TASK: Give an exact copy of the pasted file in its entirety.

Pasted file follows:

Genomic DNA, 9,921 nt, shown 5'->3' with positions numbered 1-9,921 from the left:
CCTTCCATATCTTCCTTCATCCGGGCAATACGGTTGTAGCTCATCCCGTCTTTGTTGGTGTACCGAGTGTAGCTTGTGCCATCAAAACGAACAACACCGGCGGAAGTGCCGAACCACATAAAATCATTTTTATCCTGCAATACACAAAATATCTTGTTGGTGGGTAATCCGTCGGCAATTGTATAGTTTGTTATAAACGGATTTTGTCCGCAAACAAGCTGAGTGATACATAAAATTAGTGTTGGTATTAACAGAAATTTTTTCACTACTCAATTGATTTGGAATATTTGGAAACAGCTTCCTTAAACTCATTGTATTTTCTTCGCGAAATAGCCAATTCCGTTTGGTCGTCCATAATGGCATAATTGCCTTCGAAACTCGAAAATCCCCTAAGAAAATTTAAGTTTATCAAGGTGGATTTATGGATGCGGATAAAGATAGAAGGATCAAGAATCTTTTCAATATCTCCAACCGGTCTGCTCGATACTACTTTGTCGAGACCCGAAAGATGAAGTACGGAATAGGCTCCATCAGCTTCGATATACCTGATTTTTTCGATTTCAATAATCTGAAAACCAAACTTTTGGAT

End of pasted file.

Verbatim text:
Genomic DNA, 9,921 nt, shown 5'->3' with positions numbered 1-9,921 from the left:
CCTTCCATATCTTCCTTCATCCGGGCAATACGGTTGTAGCTCATCCCGTCTTTGTTGGTGTACCGAGTGTAGCTTGTGCCATCAAAACGAACAACACCGGCGGAAGTGCCGAACCACATAAAATCATTTTTATCCTGCAATACACAAAATATCTTGTTGGTGGGTAATCCGTCGGCAATTGTATAGTTTGTTATAAACGGATTTTGTCCGCAAACAAGCTGAGTGATACATAAAATTAGTGTTGGTATTAACAGAAATTTTTTCACTACTCAATTGATTTGGAATATTTGGAAACAGCTTCCTTAAACTCATTGTATTTTCTTCGCGAAATAGCCAATTCCGTTTGGTCGTCCATAATGGCATAATTGCCTTCGAAACTCGAAAATCCCCTAAGAAAATTTAAGTTTATCAAGGTGGATTTATGGATGCGGATAAAGATAGAAGGATCAAGAATCTTTTCAATATCTCCAACCGGTCTGCTCGATACTACTTTGTCGAGACCCGAAAGATGAAGTACGGAATAGGCTCCATCAGCTTCGATATACCTGATTTTTTCGATTTCAATAATCTGAAAACCAAACTTTTGGAT